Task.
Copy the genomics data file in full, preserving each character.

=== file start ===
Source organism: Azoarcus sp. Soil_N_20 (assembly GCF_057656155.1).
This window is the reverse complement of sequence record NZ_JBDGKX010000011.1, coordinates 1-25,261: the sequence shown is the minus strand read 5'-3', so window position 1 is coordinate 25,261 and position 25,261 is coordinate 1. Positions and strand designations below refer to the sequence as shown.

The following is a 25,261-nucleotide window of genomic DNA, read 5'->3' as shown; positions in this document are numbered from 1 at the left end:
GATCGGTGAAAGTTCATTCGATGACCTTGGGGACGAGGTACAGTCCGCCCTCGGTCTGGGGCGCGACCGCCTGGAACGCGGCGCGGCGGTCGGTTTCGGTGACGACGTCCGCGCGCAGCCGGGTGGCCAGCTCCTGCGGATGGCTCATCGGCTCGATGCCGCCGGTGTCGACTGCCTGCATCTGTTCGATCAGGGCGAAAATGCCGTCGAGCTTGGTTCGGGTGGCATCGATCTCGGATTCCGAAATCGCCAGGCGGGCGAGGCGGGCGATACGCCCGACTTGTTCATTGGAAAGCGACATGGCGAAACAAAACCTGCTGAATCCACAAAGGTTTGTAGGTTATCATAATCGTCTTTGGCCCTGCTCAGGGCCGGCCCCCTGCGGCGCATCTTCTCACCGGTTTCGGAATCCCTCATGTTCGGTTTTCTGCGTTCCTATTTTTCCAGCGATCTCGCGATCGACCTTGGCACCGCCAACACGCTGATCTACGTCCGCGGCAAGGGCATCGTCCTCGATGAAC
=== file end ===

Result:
Source organism: Azoarcus sp. Soil_N_20 (assembly GCF_057656155.1).
This window is the reverse complement of sequence record NZ_JBDGKX010000011.1, coordinates 1-25,261: the sequence shown is the minus strand read 5'-3', so window position 1 is coordinate 25,261 and position 25,261 is coordinate 1. Positions and strand designations below refer to the sequence as shown.

The following is a 25,261-nucleotide window of genomic DNA, read 5'->3' as shown; positions in this document are numbered from 1 at the left end:
GATCGGTGAAAGTTCATTCGATGACCTTGGGGACGAGGTACAGTCCGCCCTCGGTCTGGGGCGCGACCGCCTGGAACGCGGCGCGGCGGTCGGTTTCGGTGACGACGTCCGCGCGCAGCCGGGTGGCCAGCTCCTGCGGATGGCTCATCGGCTCGATGCCGCCGGTGTCGACTGCCTGCATCTGTTCGATCAGGGCGAAAATGCCGTCGAGCTTGGTTCGGGTGGCATCGATCTCGGATTCCGAAATCGCCAGGCGGGCGAGGCGGGCGATACGCCCGACTTGTTCATTGGAAAGCGACATGGCGAAACAAAACCTGCTGAATCCACAAAGGTTTGTAGGTTATCATAATCGTCTTTGGCCCTGCTCAGGGCCGGCCCCCTGCGGCGCATCTTCTCACCGGTTTCGGAATCCCTCATGTTCGGTTTTCTGCGTTCCTATTTTTCCAGCGATCTCGCGATCGACCTTGGCACCGCCAACACGCTGATCTACGTCCGCGGCAAGGGCATCGTCCTCGATGAAC